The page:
• Re:Really? (Score:5, Interesting)

      by hawky (14175) on Wednesday October 16, 2013 @01:46PM (#45145905) Homepage

      We tried it. My co-worker sent me $15. After the initial email, we both tied our debit cards to our email addresses, and I had the funds in my account in less than 5 minutes. Since our cards are now linked I imagine it will be even quicker in the future.

      • Re:Really? (Score:4, Interesting)

        by pepty (1976012) on Wednesday October 16, 2013 @02:37PM (#45146331)
        Were there debit card fees from the banks, etc?
      • Re:Really? (Score:5, Insightful)

        by n7ytd (230708) on Wednesday October 16, 2013 @03:36PM (#45146749)

        We tried it. My co-worker sent me $15. After the initial email, we both tied our debit cards to our email addresses, and I had the funds in my account in less than 5 minutes. Since our cards are now linked I imagine it will be even quicker in the future.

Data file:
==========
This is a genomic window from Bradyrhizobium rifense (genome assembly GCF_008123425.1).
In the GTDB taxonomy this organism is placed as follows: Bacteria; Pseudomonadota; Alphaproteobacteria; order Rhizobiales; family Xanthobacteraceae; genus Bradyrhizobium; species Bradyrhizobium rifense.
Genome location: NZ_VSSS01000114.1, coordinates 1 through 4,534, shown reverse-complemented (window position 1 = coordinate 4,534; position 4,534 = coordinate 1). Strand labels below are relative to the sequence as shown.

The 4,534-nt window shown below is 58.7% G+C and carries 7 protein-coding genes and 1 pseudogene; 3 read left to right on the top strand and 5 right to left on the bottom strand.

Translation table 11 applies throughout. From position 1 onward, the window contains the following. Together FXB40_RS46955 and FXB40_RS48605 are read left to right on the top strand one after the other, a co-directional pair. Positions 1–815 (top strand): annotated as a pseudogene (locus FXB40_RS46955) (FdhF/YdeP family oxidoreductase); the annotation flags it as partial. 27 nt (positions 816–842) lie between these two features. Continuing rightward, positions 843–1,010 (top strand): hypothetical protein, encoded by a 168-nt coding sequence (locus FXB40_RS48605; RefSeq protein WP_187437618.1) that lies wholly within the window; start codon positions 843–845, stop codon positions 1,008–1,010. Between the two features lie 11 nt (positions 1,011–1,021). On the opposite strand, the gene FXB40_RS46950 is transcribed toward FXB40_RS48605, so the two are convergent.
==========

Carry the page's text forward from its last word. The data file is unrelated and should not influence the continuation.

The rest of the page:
So now can you spoof another e-mail from your co-worker to yourself, CC'ed to square and get more money from him in less than 5 minutes?

    • 1) Account details are not sent over e-mail. You simply CC Square on an e-mail that you send to the recipient with the amount of the transaction in the subject line. Square then withdraws that amount from your account (which you've previously configured with them, or else which you're prompted to configure at their site before the payment will proceed) and sends the recipient an e-mail so that they can redeem it. Their app is basically a front-end for doing the exact same thing.

      2) Sending stuff via snail ma

  • Interac (Score:5, Interesting)

    by neoform (551705) <djneoform@gmail.com> on Wednesday October 16, 2013 @01:08PM (#45145489) Homepage